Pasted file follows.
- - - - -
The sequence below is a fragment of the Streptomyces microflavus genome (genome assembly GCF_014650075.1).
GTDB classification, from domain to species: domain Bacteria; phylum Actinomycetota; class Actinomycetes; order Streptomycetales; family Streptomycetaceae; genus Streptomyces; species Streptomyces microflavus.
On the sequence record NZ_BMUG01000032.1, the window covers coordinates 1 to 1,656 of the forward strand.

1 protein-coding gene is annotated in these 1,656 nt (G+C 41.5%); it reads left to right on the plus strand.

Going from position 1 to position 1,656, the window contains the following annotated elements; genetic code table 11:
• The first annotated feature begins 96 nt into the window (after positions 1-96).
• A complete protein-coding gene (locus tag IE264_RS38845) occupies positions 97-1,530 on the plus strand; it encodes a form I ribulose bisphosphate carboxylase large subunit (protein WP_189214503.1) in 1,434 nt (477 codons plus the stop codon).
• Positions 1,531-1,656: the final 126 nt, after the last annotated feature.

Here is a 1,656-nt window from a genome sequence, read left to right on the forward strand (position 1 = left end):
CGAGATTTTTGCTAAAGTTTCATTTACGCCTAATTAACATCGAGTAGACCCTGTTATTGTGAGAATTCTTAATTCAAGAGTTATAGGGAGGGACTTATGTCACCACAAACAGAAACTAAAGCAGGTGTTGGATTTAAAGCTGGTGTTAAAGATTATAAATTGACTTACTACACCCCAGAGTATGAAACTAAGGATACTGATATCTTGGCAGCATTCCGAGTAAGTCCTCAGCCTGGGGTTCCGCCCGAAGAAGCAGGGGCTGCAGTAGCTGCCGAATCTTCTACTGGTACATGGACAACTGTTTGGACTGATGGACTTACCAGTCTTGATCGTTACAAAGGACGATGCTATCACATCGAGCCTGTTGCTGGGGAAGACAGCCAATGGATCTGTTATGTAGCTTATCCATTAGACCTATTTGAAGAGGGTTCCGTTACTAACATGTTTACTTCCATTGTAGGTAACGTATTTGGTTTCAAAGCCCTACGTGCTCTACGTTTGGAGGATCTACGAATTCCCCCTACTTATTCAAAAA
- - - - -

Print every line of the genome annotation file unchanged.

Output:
The sequence below is a fragment of the Streptomyces microflavus genome (genome assembly GCF_014650075.1).
GTDB classification, from domain to species: domain Bacteria; phylum Actinomycetota; class Actinomycetes; order Streptomycetales; family Streptomycetaceae; genus Streptomyces; species Streptomyces microflavus.
On the sequence record NZ_BMUG01000032.1, the window covers coordinates 1 to 1,656 of the forward strand.

1 protein-coding gene is annotated in these 1,656 nt (G+C 41.5%); it reads left to right on the plus strand.

Going from position 1 to position 1,656, the window contains the following annotated elements; genetic code table 11:
• The first annotated feature begins 96 nt into the window (after positions 1-96).
• A complete protein-coding gene (locus tag IE264_RS38845) occupies positions 97-1,530 on the plus strand; it encodes a form I ribulose bisphosphate carboxylase large subunit (protein WP_189214503.1) in 1,434 nt (477 codons plus the stop codon).
• Positions 1,531-1,656: the final 126 nt, after the last annotated feature.

Here is a 1,656-nt window from a genome sequence, read left to right on the forward strand (position 1 = left end):
CGAGATTTTTGCTAAAGTTTCATTTACGCCTAATTAACATCGAGTAGACCCTGTTATTGTGAGAATTCTTAATTCAAGAGTTATAGGGAGGGACTTATGTCACCACAAACAGAAACTAAAGCAGGTGTTGGATTTAAAGCTGGTGTTAAAGATTATAAATTGACTTACTACACCCCAGAGTATGAAACTAAGGATACTGATATCTTGGCAGCATTCCGAGTAAGTCCTCAGCCTGGGGTTCCGCCCGAAGAAGCAGGGGCTGCAGTAGCTGCCGAATCTTCTACTGGTACATGGACAACTGTTTGGACTGATGGACTTACCAGTCTTGATCGTTACAAAGGACGATGCTATCACATCGAGCCTGTTGCTGGGGAAGACAGCCAATGGATCTGTTATGTAGCTTATCCATTAGACCTATTTGAAGAGGGTTCCGTTACTAACATGTTTACTTCCATTGTAGGTAACGTATTTGGTTTCAAAGCCCTACGTGCTCTACGTTTGGAGGATCTACGAATTCCCCCTACTTATTCAAAAA